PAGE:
President Obama has a long agenda for his State of the Union address, but it is important that he not forget the most fundamental democratic reform of all: repairing a broken election system that caused hundreds of thousands of people to stand in line for hours to vote last year. It is time to make good on his election-night promise. Those seeking political power by making voting more inconvenient will resist reforms, but a better system would actually be good for both parties and, more important, the country.Long lines are not the inevitable result of big turnouts in elections. They are the result of neglect, often deliberate, of an antiquated patchwork of registration systems that make it far too hard to get on the rolls. They are the result of states that won’t spend enough money for an adequate supply of voting machines, particularly in crowded cities and minority precincts. And they are the result of refusals to expand early voting programs, one of the best and easiest ways to increase participation.
The disparate effects of these policies were clear last fall. Blacks and Hispanics waited nearly twice as long to vote as whites, according to a study conducted at the Massachusetts Institute of Technology. Lines were longer in cities than in rural and suburban areas and tended to be longer in the South than in the North. The longest lines were in Florida, where Republicans strategically cut back on early voting in hopes of reducing the Democratic turnout. More than 200,000 people in the state were forced to give up without voting.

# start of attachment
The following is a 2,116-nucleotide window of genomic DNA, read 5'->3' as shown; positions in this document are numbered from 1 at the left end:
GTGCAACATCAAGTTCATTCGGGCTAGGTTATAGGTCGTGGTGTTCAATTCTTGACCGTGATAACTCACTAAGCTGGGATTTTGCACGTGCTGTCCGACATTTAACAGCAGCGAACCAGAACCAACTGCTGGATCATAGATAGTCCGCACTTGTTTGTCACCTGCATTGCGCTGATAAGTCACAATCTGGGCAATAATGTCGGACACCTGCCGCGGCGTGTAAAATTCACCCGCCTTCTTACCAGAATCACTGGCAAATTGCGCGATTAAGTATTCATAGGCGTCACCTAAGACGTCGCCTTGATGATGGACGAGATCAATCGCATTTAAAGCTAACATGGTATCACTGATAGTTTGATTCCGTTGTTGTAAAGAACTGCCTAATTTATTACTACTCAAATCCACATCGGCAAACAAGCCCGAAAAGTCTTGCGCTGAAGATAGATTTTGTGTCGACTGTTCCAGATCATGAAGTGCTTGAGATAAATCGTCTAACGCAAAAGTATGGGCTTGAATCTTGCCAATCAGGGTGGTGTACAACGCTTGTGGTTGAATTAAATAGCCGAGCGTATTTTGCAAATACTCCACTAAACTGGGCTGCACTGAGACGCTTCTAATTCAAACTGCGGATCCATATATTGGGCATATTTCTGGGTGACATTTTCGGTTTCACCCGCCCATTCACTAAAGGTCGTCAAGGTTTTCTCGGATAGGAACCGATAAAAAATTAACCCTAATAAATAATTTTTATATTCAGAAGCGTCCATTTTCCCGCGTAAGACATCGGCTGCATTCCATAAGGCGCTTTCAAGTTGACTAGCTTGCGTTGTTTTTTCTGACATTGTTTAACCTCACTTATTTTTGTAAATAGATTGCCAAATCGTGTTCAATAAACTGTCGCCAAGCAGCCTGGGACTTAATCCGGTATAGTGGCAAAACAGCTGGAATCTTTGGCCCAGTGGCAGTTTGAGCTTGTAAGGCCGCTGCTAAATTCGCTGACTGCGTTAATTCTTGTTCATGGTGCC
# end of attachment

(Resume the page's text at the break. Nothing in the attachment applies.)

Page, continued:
States generally play the principal role in setting election standards, but the Constitution explicitly gives Congress the right to step in at any time and remake the rules for electing its members. Given the generally mediocre job the states have done in modernizing their voting systems, Mr. Obama should demand federal legislation that makes it easier to register and get access to a ballot.
Full Article: Voting Should Be Easy – Modernize Registration – NYTimes.com.